sonal disputes. Often working in small groups, students brainstorm
different points of view for a topic. For example, if the topic is
slavery, they might mention the slave's point of view, the owner's
point of view, the merchant's point of view, political points of
view, religious points of view, moral and humanitarian points of
view. Students are asked to pick a point of view and speak from it
(which does not, of course, mean that they agree with it). A sum-

mary discussion at the end asks students to think about what they
learned from looking across the points of view.
Another routine, called Powerful Questions, was developed by
my Venezuelan colleague Beatriz Capdevielle and me a few years
ago, as mentioned by her in a recent issue of New Horizons for
Learning Online Journal (Capdevielle, 2003). Powerful Questions
can be used in quite a elaborate way, but in its simplest version the
teacher provokes students to address in turn three kinds of ques-
tions about an important topic: questions of exploration, connec-
tion making, and conclusion. The aim is to encourage the students
themselves to formulate and then pursue the questions. The teacher
facilitates the process without either providing the questions or
answering them.
To continue with the slavery topic as an example, after an ex-
ploration of slavery in the United States through questions of
exploration, a teacher might call for questions of connection:
"Now that we understand more about slavery, how does this
connect to other things? What questions can you ask about that...
and then we'll pursue them?" Students might ask, for instance, "Is
there slavery anywhere in the world today?" (Regrettably, yes.)
"Are there situations kind of like slavery but not quite, and how
are they different?" (For instance, child labor practices in some
countries, indentured servitude in medieval times.) "When we
make prisoners work in prison, is this slavery? Why not?" (The
prisoners are not property; they cannot be bought and sold.)
As these examples suggest, an important characteristic of
thinking routines is their ease of use. Typically, a thinking routine
does not need to be taught at all as such. A teacher can put it to
work right away with no introduction: "We have just read this
short story. It's kind of mysterious. Now what do you think is
going on here?" Or, "We just read this short story. People might
feel pretty differently about what happened at the end. What might

be different viewpoints about this story -- say as a parent, or as a
minister, but who else?"
Once one begins a campaign to make thinking visible, the op-
portunities seem to be endless. But what does all this add up to?
The ultimate aspiration is building a strong culture of thinking in
the classroom. Culture, after all, is the great teacher. We learn both
many concrete practices and fundamental attitudes from the ethnic,
national, and family cultures within which we grow up. The
Russian psychologist Vygotsky (1978) emphasized the fundamen-
tal learning process of internalization: making part of one's silent
repertoire cognitive processes played out through social interac-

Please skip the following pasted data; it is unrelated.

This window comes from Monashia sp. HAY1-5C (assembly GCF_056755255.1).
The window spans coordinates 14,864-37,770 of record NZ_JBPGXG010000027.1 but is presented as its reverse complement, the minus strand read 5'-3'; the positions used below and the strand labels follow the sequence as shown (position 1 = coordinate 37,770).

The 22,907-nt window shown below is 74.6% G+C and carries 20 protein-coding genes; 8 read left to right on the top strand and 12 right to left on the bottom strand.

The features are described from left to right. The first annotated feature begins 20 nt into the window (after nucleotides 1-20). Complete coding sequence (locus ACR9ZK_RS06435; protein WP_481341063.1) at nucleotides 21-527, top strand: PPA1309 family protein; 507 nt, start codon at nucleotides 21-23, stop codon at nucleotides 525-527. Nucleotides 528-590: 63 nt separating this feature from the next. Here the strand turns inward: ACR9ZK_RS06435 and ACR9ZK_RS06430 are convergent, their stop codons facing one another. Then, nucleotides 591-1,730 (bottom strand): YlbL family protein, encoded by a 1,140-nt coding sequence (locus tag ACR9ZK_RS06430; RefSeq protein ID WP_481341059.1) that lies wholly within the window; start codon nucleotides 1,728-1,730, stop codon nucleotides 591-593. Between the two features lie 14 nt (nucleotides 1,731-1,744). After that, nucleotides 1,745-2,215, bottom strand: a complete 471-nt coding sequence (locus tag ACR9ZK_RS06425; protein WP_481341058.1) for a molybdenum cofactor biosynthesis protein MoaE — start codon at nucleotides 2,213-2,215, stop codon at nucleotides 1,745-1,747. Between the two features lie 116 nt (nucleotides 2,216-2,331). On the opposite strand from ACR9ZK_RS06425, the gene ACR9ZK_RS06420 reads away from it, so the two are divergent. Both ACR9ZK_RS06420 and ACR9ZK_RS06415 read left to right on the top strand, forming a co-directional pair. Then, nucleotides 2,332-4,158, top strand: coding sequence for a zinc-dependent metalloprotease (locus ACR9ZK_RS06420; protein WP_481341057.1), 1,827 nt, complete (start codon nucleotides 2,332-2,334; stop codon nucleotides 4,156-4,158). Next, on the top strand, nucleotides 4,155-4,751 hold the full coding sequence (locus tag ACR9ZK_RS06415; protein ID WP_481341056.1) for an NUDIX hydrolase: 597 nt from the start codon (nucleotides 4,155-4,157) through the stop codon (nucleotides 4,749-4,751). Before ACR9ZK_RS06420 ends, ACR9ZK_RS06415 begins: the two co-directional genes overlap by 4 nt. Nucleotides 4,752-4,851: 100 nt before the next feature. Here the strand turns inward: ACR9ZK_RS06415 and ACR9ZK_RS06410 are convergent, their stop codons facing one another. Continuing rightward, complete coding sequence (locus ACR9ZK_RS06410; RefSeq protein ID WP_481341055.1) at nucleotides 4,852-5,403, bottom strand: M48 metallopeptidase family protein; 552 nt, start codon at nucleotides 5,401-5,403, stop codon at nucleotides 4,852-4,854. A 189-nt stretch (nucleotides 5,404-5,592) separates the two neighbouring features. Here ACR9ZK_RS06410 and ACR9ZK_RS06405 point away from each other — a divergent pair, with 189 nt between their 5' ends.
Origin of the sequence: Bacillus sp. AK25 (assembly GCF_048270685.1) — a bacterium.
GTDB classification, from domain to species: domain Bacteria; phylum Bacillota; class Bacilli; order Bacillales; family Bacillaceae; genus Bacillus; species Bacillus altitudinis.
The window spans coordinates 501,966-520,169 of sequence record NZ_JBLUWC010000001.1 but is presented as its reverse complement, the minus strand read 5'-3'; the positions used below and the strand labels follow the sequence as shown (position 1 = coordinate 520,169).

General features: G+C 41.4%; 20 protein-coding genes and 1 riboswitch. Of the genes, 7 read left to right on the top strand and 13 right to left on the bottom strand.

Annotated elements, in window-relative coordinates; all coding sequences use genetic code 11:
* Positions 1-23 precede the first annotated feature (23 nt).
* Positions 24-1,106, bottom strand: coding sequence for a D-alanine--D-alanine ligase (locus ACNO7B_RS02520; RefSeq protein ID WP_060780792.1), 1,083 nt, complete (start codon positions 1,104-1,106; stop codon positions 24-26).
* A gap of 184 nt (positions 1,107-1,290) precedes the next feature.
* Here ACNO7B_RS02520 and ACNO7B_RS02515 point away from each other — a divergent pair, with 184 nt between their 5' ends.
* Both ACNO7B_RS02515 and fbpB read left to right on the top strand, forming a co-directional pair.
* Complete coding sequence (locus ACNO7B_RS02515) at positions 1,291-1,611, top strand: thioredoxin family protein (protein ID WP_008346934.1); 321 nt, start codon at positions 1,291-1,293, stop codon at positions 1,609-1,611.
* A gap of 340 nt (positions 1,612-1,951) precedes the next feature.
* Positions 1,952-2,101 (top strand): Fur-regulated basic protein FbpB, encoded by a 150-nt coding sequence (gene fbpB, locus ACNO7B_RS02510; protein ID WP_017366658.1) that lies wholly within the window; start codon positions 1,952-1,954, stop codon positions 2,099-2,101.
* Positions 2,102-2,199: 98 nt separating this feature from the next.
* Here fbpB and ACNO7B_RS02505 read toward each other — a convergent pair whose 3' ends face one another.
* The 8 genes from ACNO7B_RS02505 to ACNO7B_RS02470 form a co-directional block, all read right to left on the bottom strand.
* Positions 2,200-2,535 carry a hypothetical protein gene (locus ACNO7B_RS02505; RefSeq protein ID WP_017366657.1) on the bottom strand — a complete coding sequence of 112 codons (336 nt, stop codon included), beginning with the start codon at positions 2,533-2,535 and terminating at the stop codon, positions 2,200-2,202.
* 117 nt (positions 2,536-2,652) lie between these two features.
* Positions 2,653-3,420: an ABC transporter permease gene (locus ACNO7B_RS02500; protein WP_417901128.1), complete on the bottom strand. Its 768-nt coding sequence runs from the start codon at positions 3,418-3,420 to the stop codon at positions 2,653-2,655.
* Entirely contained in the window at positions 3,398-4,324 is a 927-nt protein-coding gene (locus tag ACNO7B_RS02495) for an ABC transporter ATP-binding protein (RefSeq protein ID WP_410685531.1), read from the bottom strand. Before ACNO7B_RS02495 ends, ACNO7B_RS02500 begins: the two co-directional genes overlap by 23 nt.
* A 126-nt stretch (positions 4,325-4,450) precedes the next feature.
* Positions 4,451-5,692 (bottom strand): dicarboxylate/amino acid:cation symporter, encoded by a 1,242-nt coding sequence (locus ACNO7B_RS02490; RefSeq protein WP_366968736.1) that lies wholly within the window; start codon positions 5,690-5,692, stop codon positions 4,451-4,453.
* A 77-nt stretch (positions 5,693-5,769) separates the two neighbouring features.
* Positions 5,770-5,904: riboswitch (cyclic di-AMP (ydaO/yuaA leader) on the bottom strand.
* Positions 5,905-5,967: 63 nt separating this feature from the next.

tion. Students learn a lot from the classroom cultures around them,
which carry the "hidden curriculum" of conventions and expecta-
tions. In order to ensure that they learn what we would really like
them to, we need to take responsibility for building that culture,
making it a strong culture of thinking.
Research shows that especially artful teachers establish cul-
tures of thinking from the very first class days of the year (Ritch-
hart, 2002). For instance, they may discuss with students directly
the value of attitudes of curiosity, inquiry, and playing with ideas –
important thinking dispositions. They may put an open-ended
problem on the table and engage students in wrestling with it,
without coming to any final solution that day. They may lead
Socratic dialogues that unpack a complicated issue. Then, as the
school year unfolds, they continue and extend these practices.
In the quest for a culture of thinking, the notion of visible
thinking helps to make concrete what such a classroom should
look like and provides a kind of compass to point the way. At any
moment, we can ask, "Is thinking visible here? Are students
explaining things to one another? Are students offering creative
ideas? Are they, and I, using the language of thinking? Is there a
pro-con list on the blackboard? Is there a brainstorm about alterna-
tive plans on the wall? Are students debating interpretations?"

When the answers to questions like these are consistently yes,
in our experience students are more likely to show interest and
commitment as learning unfolds in the classroom. They find more
meaning in the subject matters and more meaningful connections
between school and everyday life. They begin to display the sorts
of thinking dispositions we would most like to see in young learn-
ers -- not closed-minded but open-minded, not bored but curious,
neither gullible nor sweepingly negative but appropriately skepti-
cal, not satisfied with "just the facts" but wanting to understand.
With persistent and ardent attention, all this can flow from
making thinking visible. However, to get that far, one has to get
past the problem of invisibility. A large part of the challenge is that
the very invisibility of thinking is itself invisible. We don't notice
how easily thinking can stay out of sight, because we are used to it
being that way. As educators, our first task is perhaps to see the
absence, to hear the silence, to notice what is not there. The Chi-
nese proverb tells us that a journey of one thousand miles begins
with but a single step. Seeing the absence is an excellent first step.
Without it, the journey is not likely to happen. With it, and the
direction and energy the realization brings, we are on our way to
making thinking visible.